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  • Immagine del redattorePeter Byrne

Latvia Afloat

Photo by Krists Luhaers on Unsplash

Could any one of us present the country of our birth to absolute strangers in sixty hurried minutes? Of course we could not. That the country contains less than two million souls like Latvia wouldn’t make the task any more feasible. Kristine Vanaga had her own solution. She would evoke her homeland for the Berkeley Circle in terms of her own heart. She was a child of nature presently adrift in Italy whose citizens’ urban outlook commentators have often remarked upon. Her ardour was for stretches of water, the blue of lakes, the  white foam of rivers or the grey of the sea. They didn’t have to bear any boats or swimmers. Water being there, simply present for the comfort of her mind,  was enough with one condition. Trees, her other passion, had to be in the picture. Again, there was no need for lumberjacks or hunters. Simply feeling the stately presence of the forest nourished Kristine.

We were only mildly surprised then to learn that the Baltic Sea bathes one part of Latvia and the Gulf of Riga another. Latvia, the size of the US state of West Virginia, has 1200 rivers and more than 3000 lakes. Pine, oak and birch forests cover a quarter of the country. (Birch trees also supply a drinkable brew.) In proportion to its size,  only Canada has more trees.

Abundant nature is not Kristine’s only affection. She adores the Song and Dance Celebrations that have become a tradition in Latvia. One could almost speak of a return of the repressed. On rare days the curtain comes down on the scene  of a happy solitary sitting in the greenery on a watery shore. An enormous assembly of joyful Latvians take the stage. There are battalions of dancers, bands brass and other, and choirs of every sort. It’s a huge collaborative performance that no Latvian wants to be left out of. Human nature takes over in a carnival of sorts while  picture-postcard, nature of the vegetable and mineral kind, has the day off.

Photo by Anita Austvika on Unsplash

Moreover, despite Kristine’s  devotion to Mother Nature, the country does not do without a metropolis. The  capital Riga is the largest and most visited city of the Baltic statelets. It’s most Latvian touch is perhaps its Ethnographic Open-Air Museum that “hides unobtrusively behind the pine forest at Lake Jugla.”  Riga’s name, in one explanation, comes from the Latin, ‘rigata’. meaning irrigated. The Christian colonisers of those immemorial times said that it signified an ‘irrigation of dry pagan souls by Christianity.” That Riga is said to have been founded by a German in 1201 reminds us that Latvia has always been the pawn of the region’s great powers. There was Denmark, Sweden, Russia and now the West in the guise of NATO and the European Union. Latvians have always had foreign breath on their necks both at home and at their  borders.. Ethnic Latvians number only about 63 per cent of the population, which overall is declining. Ethnic minorities include Russians (half a million, 23.7 per cent of the total population), Belarusians, Ukrainians, Poles, Lithuanians and others.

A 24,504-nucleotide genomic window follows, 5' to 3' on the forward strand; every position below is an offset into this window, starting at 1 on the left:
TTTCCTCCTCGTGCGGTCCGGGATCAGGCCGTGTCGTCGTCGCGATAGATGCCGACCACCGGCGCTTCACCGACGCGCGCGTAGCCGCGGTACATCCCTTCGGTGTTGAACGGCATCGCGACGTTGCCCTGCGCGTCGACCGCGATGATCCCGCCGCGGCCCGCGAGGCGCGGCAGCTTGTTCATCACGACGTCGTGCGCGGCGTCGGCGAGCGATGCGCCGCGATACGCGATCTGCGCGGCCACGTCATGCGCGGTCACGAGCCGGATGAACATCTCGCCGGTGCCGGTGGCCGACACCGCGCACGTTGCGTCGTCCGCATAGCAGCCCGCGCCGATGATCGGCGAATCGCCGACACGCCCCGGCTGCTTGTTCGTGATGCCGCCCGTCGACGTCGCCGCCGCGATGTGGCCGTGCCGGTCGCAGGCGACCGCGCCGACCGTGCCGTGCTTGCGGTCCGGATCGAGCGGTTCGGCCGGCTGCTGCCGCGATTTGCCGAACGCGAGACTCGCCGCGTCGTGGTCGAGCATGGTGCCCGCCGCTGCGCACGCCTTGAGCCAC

Refreshing in Kristine’s talk was her use of her word pagan. It wasn’t the slur bandied about in catechism class. The northern regions of the globe feel closer to Thor and Odin than to our weepy saints. Christmas and Easter are put in the shade by Midsummer Night when daylight extends for 18 hours. The resulting merriment is the highpoint of the year. This should set us thinking as two parts of Abrahamic religion are at each others’ throats in the Middle East and the third, in version Evangelical, rabble rouses across North America. Maybe we should take a hint from merry Kristine Vanaga and  study recipes for paganism and good Latvian rye bread.

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